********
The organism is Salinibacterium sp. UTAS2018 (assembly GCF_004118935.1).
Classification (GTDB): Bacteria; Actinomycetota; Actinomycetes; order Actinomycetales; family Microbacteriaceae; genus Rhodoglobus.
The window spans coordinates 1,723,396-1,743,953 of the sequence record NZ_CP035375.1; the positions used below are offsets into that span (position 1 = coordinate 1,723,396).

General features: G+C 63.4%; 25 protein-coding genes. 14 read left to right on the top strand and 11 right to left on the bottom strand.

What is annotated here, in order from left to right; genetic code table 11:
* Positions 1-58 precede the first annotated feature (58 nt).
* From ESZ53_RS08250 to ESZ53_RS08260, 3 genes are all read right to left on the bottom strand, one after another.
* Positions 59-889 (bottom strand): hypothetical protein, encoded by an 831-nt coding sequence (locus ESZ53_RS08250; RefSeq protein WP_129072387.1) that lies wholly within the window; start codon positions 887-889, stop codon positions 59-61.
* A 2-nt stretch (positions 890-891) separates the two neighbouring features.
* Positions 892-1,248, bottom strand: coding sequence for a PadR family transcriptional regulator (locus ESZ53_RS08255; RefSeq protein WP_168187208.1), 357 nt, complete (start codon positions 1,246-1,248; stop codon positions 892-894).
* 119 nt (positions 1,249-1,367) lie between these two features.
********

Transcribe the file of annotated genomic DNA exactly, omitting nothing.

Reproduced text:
The organism is Salinibacterium sp. UTAS2018 (assembly GCF_004118935.1).
Classification (GTDB): Bacteria; Actinomycetota; Actinomycetes; order Actinomycetales; family Microbacteriaceae; genus Rhodoglobus.
The window spans coordinates 1,723,396-1,743,953 of the sequence record NZ_CP035375.1; the positions used below are offsets into that span (position 1 = coordinate 1,723,396).

General features: G+C 63.4%; 25 protein-coding genes. 14 read left to right on the top strand and 11 right to left on the bottom strand.

What is annotated here, in order from left to right; genetic code table 11:
* Positions 1-58 precede the first annotated feature (58 nt).
* From ESZ53_RS08250 to ESZ53_RS08260, 3 genes are all read right to left on the bottom strand, one after another.
* Positions 59-889 (bottom strand): hypothetical protein, encoded by an 831-nt coding sequence (locus ESZ53_RS08250; RefSeq protein WP_129072387.1) that lies wholly within the window; start codon positions 887-889, stop codon positions 59-61.
* A 2-nt stretch (positions 890-891) separates the two neighbouring features.
* Positions 892-1,248, bottom strand: coding sequence for a PadR family transcriptional regulator (locus ESZ53_RS08255; RefSeq protein WP_168187208.1), 357 nt, complete (start codon positions 1,246-1,248; stop codon positions 892-894).
* 119 nt (positions 1,249-1,367) lie between these two features.